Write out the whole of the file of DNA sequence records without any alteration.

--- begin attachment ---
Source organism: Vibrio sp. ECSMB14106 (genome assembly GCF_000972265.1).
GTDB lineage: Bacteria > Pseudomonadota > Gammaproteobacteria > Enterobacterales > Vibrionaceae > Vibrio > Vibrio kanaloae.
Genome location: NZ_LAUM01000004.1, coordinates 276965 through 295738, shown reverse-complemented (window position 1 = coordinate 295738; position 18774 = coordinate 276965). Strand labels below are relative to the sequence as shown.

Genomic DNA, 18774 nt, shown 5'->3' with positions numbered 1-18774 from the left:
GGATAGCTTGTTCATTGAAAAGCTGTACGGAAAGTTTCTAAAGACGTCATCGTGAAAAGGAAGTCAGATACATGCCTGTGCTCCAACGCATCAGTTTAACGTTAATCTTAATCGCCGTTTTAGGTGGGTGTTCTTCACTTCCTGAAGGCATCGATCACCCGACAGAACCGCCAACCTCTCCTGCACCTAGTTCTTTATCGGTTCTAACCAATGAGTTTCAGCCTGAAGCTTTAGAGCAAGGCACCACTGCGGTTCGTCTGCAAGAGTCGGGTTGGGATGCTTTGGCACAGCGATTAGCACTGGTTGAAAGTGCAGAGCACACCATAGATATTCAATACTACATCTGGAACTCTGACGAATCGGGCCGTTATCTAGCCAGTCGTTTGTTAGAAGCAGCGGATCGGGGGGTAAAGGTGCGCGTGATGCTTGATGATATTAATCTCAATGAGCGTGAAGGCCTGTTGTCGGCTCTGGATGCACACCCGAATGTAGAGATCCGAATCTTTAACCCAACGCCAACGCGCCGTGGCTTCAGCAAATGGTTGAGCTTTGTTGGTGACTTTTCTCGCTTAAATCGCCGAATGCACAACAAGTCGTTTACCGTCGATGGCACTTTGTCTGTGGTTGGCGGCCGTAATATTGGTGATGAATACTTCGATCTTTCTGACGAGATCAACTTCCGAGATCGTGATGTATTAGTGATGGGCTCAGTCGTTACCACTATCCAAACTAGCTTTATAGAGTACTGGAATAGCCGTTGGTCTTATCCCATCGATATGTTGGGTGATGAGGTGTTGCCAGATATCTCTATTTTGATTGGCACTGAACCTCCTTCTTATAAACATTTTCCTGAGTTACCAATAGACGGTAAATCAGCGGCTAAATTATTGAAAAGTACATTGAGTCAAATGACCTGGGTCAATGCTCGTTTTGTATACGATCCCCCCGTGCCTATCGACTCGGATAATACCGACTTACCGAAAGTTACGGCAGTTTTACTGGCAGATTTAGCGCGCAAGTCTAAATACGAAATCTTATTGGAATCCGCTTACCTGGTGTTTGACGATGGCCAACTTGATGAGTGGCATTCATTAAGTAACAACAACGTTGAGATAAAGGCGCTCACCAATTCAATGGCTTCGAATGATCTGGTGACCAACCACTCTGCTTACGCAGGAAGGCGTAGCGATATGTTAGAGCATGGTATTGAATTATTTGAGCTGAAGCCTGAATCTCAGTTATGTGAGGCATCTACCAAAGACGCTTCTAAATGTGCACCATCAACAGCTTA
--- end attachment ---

Source organism: Vibrio sp. ECSMB14106 (genome assembly GCF_000972265.1).
GTDB lineage: Bacteria > Pseudomonadota > Gammaproteobacteria > Enterobacterales > Vibrionaceae > Vibrio > Vibrio kanaloae.
Genome location: NZ_LAUM01000004.1, coordinates 276965 through 295738, shown reverse-complemented (window position 1 = coordinate 295738; position 18774 = coordinate 276965). Strand labels below are relative to the sequence as shown.

Genomic DNA, 18774 nt, shown 5'->3' with positions numbered 1-18774 from the left:
GGATAGCTTGTTCATTGAAAAGCTGTACGGAAAGTTTCTAAAGACGTCATCGTGAAAAGGAAGTCAGATACATGCCTGTGCTCCAACGCATCAGTTTAACGTTAATCTTAATCGCCGTTTTAGGTGGGTGTTCTTCACTTCCTGAAGGCATCGATCACCCGACAGAACCGCCAACCTCTCCTGCACCTAGTTCTTTATCGGTTCTAACCAATGAGTTTCAGCCTGAAGCTTTAGAGCAAGGCACCACTGCGGTTCGTCTGCAAGAGTCGGGTTGGGATGCTTTGGCACAGCGATTAGCACTGGTTGAAAGTGCAGAGCACACCATAGATATTCAATACTACATCTGGAACTCTGACGAATCGGGCCGTTATCTAGCCAGTCGTTTGTTAGAAGCAGCGGATCGGGGGGTAAAGGTGCGCGTGATGCTTGATGATATTAATCTCAATGAGCGTGAAGGCCTGTTGTCGGCTCTGGATGCACACCCGAATGTAGAGATCCGAATCTTTAACCCAACGCCAACGCGCCGTGGCTTCAGCAAATGGTTGAGCTTTGTTGGTGACTTTTCTCGCTTAAATCGCCGAATGCACAACAAGTCGTTTACCGTCGATGGCACTTTGTCTGTGGTTGGCGGCCGTAATATTGGTGATGAATACTTCGATCTTTCTGACGAGATCAACTTCCGAGATCGTGATGTATTAGTGATGGGCTCAGTCGTTACCACTATCCAAACTAGCTTTATAGAGTACTGGAATAGCCGTTGGTCTTATCCCATCGATATGTTGGGTGATGAGGTGTTGCCAGATATCTCTATTTTGATTGGCACTGAACCTCCTTCTTATAAACATTTTCCTGAGTTACCAATAGACGGTAAATCAGCGGCTAAATTATTGAAAAGTACATTGAGTCAAATGACCTGGGTCAATGCTCGTTTTGTATACGATCCCCCCGTGCCTATCGACTCGGATAATACCGACTTACCGAAAGTTACGGCAGTTTTACTGGCAGATTTAGCGCGCAAGTCTAAATACGAAATCTTATTGGAATCCGCTTACCTGGTGTTTGACGATGGCCAACTTGATGAGTGGCATTCATTAAGTAACAACAACGTTGAGATAAAGGCGCTCACCAATTCAATGGCTTCGAATGATCTGGTGACCAACCACTCTGCTTACGCAGGAAGGCGTAGCGATATGTTAGAGCATGGTATTGAATTATTTGAGCTGAAGCCTGAATCTCAGTTATGTGAGGCATCTACCAAAGACGCTTCTAAATGTGCACCATCAACAGCTTA